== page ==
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Old 2007-08-04, 07:09   #2
Kevin
 
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Aug 2002
Ann Arbor, MI

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I looked at some of these questions for a college class. It was a class where we basically learned how to do math research by taking a really difficult math question, and basically running through the steps of research (using computer programs to get computational data, learning Latex to create a properly formatted final document with results, and then an hour long presentation of results). I can only get access to the pdf file of what we came up with on the university network for some reason, but I think I can remember some of the stuff we came up with. Our adviser is one of the leading people for the collatz conjecture (and keeps track of all the progress being made on all the variations of it), so I assume he would've mentioned something if we actually came up with something new/original/good.

One person in my group of 3 kind of focused on a different kind of generalized Collatz function. It was the real-valued extension where you use either cosines or sines to make a function that gives {3x+1 if odd, x/2 if even} in the most obvious fashion (since you can make a lot of functions that match the collatz function on integers).

My other friend did some stuff related to stopping time, like you were talking about. I think he was looking at some kind of ratio between x and the number of steps it took to get back to 1. We came up with some sort of computational number/estimate, and our adviser y had mentioned some guy had recently gotten a few more digits on what that maximum ratio of starting value/stopping time.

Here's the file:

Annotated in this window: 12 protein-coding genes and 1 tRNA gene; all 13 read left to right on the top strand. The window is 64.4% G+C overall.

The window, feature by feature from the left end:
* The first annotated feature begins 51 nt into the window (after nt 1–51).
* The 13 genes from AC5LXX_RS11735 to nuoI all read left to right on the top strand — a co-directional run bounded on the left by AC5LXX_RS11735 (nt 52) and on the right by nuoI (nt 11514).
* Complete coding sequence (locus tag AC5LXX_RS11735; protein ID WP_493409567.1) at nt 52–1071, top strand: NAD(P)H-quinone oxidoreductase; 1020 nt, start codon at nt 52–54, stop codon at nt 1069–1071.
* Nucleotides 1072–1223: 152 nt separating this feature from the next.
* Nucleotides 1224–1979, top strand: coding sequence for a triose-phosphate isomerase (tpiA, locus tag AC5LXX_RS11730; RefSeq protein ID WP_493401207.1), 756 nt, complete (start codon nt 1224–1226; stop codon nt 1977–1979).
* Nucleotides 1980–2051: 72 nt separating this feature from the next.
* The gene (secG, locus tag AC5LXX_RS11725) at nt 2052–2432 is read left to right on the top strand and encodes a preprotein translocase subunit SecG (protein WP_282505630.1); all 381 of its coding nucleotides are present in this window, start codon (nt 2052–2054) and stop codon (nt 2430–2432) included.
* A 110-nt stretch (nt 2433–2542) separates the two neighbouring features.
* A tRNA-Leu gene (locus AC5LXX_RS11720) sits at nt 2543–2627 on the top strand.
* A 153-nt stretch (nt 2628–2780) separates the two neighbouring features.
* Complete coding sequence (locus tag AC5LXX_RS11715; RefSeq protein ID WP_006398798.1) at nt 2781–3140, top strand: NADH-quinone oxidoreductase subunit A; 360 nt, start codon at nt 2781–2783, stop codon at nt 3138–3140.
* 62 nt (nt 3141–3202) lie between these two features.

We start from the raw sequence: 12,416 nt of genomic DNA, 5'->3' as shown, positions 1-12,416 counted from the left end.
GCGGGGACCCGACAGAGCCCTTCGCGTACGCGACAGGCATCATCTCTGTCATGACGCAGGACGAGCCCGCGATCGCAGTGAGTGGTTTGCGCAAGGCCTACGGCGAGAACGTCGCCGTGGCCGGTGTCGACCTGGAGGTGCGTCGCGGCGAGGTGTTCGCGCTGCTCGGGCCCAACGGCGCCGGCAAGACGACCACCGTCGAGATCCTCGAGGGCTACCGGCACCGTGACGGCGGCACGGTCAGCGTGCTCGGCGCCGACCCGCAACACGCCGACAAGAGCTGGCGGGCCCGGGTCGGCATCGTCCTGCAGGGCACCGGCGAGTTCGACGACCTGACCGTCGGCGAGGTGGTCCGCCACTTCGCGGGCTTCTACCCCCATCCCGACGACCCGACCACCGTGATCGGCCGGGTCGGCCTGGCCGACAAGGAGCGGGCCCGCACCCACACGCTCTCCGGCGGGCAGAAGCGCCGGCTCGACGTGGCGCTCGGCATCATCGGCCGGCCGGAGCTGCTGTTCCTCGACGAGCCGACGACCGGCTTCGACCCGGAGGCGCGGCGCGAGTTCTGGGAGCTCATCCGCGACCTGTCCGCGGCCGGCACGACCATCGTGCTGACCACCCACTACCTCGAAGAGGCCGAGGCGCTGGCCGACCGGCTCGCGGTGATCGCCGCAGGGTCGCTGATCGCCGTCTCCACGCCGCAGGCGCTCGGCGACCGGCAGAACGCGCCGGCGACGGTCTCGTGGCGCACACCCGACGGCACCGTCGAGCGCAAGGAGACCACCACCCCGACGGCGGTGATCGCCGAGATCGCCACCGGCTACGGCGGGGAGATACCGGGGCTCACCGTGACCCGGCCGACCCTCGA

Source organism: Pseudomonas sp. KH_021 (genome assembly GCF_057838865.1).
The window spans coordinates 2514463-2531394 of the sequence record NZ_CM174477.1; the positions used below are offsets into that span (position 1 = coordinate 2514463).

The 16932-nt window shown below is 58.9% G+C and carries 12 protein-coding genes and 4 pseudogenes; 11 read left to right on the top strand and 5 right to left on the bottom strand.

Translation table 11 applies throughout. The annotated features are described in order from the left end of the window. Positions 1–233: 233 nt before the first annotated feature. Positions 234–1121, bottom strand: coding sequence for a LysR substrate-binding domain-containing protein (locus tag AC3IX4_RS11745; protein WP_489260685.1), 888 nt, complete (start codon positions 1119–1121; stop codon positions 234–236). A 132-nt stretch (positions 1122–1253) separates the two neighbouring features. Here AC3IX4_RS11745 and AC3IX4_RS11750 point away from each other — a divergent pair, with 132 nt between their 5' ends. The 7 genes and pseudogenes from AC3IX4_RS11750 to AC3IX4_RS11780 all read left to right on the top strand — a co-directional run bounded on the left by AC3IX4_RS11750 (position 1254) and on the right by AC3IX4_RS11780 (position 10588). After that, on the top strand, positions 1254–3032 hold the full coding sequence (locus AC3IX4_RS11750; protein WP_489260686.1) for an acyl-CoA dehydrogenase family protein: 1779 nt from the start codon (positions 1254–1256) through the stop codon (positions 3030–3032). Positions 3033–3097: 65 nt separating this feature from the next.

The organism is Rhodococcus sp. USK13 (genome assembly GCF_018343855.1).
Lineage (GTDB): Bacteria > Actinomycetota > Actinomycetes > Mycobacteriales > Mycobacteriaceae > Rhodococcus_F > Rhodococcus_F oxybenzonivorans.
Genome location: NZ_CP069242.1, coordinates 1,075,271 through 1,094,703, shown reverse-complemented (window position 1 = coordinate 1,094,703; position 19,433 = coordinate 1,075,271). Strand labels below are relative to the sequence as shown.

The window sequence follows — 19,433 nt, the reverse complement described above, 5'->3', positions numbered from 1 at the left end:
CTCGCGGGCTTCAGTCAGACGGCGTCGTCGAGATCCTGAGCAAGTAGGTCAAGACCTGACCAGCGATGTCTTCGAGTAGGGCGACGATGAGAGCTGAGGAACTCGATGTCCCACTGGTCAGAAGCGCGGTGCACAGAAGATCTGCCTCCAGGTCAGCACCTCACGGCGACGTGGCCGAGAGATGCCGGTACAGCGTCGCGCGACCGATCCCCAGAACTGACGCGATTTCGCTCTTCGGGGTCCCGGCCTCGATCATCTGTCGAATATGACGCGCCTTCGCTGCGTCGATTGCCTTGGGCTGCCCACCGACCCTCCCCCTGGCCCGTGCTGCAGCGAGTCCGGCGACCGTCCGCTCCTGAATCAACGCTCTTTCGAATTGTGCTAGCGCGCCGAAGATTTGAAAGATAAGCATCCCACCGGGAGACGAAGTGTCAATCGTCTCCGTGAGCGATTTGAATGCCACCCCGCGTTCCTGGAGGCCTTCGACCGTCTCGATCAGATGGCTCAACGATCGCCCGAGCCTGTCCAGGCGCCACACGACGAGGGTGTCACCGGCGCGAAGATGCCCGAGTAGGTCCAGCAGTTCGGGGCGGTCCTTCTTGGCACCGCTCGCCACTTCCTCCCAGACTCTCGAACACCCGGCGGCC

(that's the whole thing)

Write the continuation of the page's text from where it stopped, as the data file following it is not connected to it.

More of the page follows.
I worked on the generalization you're talking about, where you vary the parameters. I was limited on time (this was one of three projects for a 3 credit course out of a 17 credit schedule), so I didn't get as much done as I had wanted. I only came up with some data for a few of the smaller cases (after eliminating dumb cases, like 3x+2 where you get an increasing string of odd numbers), and I couldn't make any sense out of the data I got. Most of them had numbers reduce down to multiple different cycles (instead of all to 1,2,4 like in 3x+1), and there was seemingly no order to how many cycles or cycle length.


If you want come fun code to play with (assuming you don't come up with your own), the mathematica/maple/matlab files on the website for that course (http://www.math.lsa.umich.edu/course...resources.html) are all about 3x+1, and if you have the software you could easily change some numbers to make it compute whatever generalization you want.
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